Chicago violence interrupter programs scale up as summer shootings heat up

Monday, June 17, 2024
Chicago violence interrupter programs scale up as summer shootings heat up
Violence intervention programs designed to stop Chicago shootings before they happen are expanding their efforts this summer.

CHICAGO (WLS) -- As Chicago comes off a violent weekend with more than 70 shootings, nine of which were fatal, community violence intervention programs in Austin, Garfield Park, Humboldt Park and Little Village are expanding as part of a public-private initiative launched earlier this year.

Their efforts will not end with the summer; they will continue through the fall.

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The violent weekend adds urgency to the effort to do more to stop the violence before it happens. Peacekeepers on the front lines feel hopeful that, by hiring more people, they can reduce the number of shootings.

"When we get there and we see that we can't help, that's why we do everything to stop the retaliation," said Frederick Wallace, part of the Peacekeeper Alliance of Local Service Organizations, who responded to the mass shooting in West Humboldt Park this past weekend.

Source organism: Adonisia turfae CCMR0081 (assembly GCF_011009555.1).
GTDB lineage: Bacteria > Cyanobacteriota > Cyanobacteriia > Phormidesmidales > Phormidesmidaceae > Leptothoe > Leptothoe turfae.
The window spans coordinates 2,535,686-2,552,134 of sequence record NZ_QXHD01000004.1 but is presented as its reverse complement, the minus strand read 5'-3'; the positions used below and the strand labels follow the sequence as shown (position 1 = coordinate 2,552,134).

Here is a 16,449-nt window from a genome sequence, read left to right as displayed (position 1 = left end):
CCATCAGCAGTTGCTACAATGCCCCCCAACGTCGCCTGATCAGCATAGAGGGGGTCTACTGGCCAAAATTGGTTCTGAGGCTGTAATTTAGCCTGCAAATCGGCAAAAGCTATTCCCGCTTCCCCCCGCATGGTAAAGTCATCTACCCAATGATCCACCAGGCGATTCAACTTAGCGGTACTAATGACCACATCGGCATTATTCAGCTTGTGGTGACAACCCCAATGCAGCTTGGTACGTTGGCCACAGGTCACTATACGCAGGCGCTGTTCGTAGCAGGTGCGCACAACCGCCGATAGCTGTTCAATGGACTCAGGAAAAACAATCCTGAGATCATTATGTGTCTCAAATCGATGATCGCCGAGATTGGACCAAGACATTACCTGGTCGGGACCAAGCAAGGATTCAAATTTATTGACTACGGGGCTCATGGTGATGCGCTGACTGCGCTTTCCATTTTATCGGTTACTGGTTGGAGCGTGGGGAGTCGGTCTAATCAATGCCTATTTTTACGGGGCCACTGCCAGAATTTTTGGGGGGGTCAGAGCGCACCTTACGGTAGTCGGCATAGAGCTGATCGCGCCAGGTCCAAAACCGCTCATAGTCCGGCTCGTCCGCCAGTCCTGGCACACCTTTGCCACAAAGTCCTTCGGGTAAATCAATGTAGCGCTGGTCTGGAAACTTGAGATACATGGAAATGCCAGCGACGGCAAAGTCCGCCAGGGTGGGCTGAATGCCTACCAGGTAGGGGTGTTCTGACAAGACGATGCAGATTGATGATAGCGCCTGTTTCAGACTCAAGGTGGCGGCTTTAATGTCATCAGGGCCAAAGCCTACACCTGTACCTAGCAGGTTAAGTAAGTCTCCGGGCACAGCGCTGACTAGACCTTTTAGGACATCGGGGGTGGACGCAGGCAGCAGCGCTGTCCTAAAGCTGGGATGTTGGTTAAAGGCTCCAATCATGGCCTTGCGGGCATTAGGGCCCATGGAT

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Numerous groups involved in violence prevention gathered Monday to announce plans to scale up programs in Austin and West Humboldt Park this summer, with other community expansions to come in the fall.

"When we don't make it about a single agency, a single entity, a single name, a single brand, but when we make it about the children in Chicago and safety in our streets we will do amazing things," said Matt DeMateo, CEO of New Life Center.

The peacekeepers are meant to supplement the efforts of Chicago police in making streets safer, and some research indicates they may be making a difference.

A study of one peacekeeper program from July through December 2023 showed that where peacekeepers manned hotspots, there was a 35% reduction in shootings compared to the same period the previous year.

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"They have their work to do and the police have their work to do. They are trying to deescalate situations try to keep them, prevent them from happening. Police are going to go out there and arrest and do their job," said 37th Ward Ald. Emma Mitts.

In violence-plagued communities, the programs will try to reach those individuals most likely to shoot or be shot. Leaders expressed hope.

"It's a lot of hard work; it's not gonna happen overnight, it's going to be over time," said Arne Duncan, managing director of Chicago CRED. "We've never seen so many groups coming together to work and try and make neighborhoods safer."

"You have to be from the community to do this work. And I growed up in Humboldt Park and I was part of the problem. Now I'm part of the solution," said Wallace.

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